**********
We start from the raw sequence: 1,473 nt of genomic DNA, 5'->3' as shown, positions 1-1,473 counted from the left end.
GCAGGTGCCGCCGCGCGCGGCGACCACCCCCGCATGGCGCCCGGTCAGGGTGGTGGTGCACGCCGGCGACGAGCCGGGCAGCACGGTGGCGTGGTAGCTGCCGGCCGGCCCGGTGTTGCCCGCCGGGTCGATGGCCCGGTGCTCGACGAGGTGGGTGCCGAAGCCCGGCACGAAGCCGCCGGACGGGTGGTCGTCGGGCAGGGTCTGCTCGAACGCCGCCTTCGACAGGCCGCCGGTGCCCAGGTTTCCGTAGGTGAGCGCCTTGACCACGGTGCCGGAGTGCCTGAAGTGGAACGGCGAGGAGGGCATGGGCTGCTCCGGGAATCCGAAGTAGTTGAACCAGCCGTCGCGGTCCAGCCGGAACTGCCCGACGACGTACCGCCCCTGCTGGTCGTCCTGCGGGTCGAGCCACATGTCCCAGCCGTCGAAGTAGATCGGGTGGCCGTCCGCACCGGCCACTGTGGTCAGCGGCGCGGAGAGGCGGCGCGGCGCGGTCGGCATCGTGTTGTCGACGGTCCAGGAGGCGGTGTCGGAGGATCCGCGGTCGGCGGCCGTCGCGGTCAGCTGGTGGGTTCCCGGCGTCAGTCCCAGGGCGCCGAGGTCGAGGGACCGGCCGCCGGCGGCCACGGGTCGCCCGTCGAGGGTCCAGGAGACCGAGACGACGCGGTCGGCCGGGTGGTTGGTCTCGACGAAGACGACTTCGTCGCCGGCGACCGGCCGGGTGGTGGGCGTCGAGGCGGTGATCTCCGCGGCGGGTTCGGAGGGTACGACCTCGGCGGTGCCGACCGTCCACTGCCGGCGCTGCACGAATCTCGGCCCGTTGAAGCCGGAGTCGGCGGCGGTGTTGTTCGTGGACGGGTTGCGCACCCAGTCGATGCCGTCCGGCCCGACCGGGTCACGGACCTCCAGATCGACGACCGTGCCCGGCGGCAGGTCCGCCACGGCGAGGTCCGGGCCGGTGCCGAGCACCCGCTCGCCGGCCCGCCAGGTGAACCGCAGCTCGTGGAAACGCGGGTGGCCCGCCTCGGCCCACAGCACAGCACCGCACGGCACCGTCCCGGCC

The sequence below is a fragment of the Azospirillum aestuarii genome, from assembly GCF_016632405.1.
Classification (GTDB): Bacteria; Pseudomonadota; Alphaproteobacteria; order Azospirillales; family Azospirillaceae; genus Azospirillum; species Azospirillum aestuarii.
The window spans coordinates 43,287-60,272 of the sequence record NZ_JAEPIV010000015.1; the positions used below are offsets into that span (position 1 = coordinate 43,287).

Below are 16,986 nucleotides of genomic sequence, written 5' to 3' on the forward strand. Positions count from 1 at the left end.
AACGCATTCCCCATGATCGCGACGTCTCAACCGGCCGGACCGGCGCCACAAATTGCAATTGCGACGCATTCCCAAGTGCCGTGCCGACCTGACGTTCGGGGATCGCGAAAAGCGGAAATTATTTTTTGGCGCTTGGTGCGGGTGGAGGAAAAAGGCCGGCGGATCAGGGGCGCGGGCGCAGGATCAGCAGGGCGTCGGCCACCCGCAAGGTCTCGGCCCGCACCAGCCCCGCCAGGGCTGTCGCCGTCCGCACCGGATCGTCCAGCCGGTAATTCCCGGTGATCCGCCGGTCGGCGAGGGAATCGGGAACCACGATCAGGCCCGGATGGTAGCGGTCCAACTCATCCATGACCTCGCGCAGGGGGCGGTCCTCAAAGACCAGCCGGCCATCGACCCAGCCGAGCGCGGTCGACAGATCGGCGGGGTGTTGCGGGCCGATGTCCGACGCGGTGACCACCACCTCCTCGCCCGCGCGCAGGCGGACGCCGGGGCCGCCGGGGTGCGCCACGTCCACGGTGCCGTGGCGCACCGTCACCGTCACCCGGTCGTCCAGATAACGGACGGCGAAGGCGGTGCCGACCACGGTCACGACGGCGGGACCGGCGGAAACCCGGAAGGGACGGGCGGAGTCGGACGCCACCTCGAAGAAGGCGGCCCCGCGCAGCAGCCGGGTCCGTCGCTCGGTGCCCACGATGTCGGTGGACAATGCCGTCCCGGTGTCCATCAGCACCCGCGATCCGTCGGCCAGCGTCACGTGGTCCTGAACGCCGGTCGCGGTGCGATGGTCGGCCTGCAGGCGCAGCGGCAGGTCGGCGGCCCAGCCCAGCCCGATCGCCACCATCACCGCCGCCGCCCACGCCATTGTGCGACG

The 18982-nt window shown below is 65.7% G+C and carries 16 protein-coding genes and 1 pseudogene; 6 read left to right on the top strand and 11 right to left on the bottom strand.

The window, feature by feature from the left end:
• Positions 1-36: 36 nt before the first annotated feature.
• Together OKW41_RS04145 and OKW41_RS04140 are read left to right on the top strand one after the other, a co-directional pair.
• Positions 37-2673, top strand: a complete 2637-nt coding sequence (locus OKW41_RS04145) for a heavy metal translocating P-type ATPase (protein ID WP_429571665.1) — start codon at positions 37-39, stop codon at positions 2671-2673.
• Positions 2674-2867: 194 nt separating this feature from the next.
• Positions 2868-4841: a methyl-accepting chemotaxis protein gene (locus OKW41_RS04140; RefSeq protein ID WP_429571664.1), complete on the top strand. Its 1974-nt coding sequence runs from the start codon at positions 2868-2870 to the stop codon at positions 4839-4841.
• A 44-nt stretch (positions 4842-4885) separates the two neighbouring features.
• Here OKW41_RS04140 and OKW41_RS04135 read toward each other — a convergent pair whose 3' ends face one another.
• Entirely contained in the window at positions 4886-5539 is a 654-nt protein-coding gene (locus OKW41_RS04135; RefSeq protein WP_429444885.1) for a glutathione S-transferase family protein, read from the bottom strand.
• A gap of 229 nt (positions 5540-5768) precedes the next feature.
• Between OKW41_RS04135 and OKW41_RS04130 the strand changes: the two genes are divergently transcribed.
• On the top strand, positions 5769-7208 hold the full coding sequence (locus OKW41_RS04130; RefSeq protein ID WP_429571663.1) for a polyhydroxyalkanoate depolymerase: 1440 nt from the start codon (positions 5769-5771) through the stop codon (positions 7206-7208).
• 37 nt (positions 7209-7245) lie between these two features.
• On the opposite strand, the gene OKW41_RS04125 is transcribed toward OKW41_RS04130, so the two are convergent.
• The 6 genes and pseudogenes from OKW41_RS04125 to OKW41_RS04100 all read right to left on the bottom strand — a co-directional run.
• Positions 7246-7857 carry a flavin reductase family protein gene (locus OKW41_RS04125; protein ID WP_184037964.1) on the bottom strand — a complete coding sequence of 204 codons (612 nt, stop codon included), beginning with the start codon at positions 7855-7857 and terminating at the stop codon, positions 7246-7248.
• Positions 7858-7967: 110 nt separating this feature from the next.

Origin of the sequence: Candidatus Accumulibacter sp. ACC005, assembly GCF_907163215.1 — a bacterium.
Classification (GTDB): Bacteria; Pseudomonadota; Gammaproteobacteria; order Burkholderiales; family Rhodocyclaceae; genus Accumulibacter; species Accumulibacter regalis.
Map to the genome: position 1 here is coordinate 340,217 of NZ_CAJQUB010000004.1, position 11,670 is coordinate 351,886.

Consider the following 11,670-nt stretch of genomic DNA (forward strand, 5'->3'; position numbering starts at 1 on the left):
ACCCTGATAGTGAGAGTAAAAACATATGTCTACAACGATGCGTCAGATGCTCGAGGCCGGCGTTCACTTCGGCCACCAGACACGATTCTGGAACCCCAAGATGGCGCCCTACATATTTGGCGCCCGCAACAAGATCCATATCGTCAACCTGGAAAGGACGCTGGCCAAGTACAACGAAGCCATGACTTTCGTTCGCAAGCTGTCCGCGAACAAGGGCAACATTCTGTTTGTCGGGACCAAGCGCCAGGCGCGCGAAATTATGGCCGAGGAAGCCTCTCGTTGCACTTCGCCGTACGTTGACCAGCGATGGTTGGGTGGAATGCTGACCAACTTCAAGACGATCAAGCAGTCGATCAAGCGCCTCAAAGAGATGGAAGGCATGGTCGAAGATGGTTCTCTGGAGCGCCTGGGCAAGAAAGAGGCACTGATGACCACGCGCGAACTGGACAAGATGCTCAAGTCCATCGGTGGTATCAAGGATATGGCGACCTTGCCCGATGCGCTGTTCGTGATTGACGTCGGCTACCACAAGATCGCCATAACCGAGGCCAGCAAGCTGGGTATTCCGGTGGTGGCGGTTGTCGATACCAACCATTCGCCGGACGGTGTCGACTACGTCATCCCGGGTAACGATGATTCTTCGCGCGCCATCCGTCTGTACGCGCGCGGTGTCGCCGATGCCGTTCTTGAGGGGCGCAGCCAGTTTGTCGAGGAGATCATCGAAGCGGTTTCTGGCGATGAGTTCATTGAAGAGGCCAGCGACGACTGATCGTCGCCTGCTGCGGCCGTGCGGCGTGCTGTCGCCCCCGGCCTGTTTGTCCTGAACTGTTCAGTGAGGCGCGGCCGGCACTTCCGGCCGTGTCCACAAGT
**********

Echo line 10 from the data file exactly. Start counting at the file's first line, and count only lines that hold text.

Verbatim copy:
• Positions 1-36: 36 nt before the first annotated feature.